Looks good to me. This bakes in the assumption that function pointers and basic block addresses are always in the same address space. That seems reasonable to me but it might be worth documenting in the DataLayout docs about the program address space.

arichardson edited the summary of this revision. (Show Details)Sep 7 2020, 2:28 AM

@dylanmckay does this change look good to you now?

arsenm added inline comments.Sep 9 2020, 8:02 AM
llvm/lib/AsmParser/LLParser.cpp
3394

Why wouldn't this come from the parent function? You should be able to mix functions with different address spaces in the same module

bjope added inline comments.Mon, Oct 5, 4:42 AM
llvm/lib/AsmParser/LLParser.cpp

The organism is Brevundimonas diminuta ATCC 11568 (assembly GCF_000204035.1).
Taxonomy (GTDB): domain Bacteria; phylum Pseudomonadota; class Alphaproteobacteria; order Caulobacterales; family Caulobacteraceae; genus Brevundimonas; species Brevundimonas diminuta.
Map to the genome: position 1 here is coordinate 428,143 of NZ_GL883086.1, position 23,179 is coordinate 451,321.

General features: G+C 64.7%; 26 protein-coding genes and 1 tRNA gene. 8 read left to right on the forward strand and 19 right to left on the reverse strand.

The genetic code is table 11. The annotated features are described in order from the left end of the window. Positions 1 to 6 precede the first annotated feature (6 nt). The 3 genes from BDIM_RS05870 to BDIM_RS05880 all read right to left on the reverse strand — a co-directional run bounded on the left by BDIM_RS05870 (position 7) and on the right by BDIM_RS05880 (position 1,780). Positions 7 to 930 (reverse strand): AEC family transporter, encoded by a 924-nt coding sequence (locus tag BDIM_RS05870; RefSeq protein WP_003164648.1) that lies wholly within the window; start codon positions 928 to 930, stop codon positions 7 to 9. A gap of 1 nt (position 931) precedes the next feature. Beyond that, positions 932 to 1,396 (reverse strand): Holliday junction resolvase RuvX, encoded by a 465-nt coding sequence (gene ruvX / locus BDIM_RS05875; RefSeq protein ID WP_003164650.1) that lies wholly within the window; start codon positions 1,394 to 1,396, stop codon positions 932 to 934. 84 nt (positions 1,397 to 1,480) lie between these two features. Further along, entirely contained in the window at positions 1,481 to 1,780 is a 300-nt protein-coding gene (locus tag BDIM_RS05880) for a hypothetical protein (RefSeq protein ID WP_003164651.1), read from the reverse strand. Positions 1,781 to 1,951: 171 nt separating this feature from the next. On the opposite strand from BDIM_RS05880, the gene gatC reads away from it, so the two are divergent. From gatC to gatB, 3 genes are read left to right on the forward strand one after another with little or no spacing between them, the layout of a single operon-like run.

3394

(Maybe @arichardson got a different reason, but sharing my point-of-view here anyway.)

While it's possible to annotate calls and functions definitions with non-zero program address spaces, I think one need to be consistent. I don't think we really support multiple program address spaces (is there an actual use case for supporting that?).

I'm also not exactly sure what you mean by "parent function". The addrspce in the resulting pointer type need to match the addrspace of the function referenced in the first argument of the blockaddress. And that function has not been defined yet, since we are inside the "!F" clause.

I guess we have to trust the datalayout if the function hasn't been defined yet (or use some kind of forward ref and backtrack to fill in addrspace to get the correct type later). I wonder if we'd get some kind of type error later if we assume that datalayout is correct here, and we find a different addrspace when finding the function definition later?

(We also got the usual problem that if datalayout is set by a datalayout definition that comes later in the ll file we haven't parsed the datalayout yet. But if I remember correclty that is a general problem also for the function definitions etc.)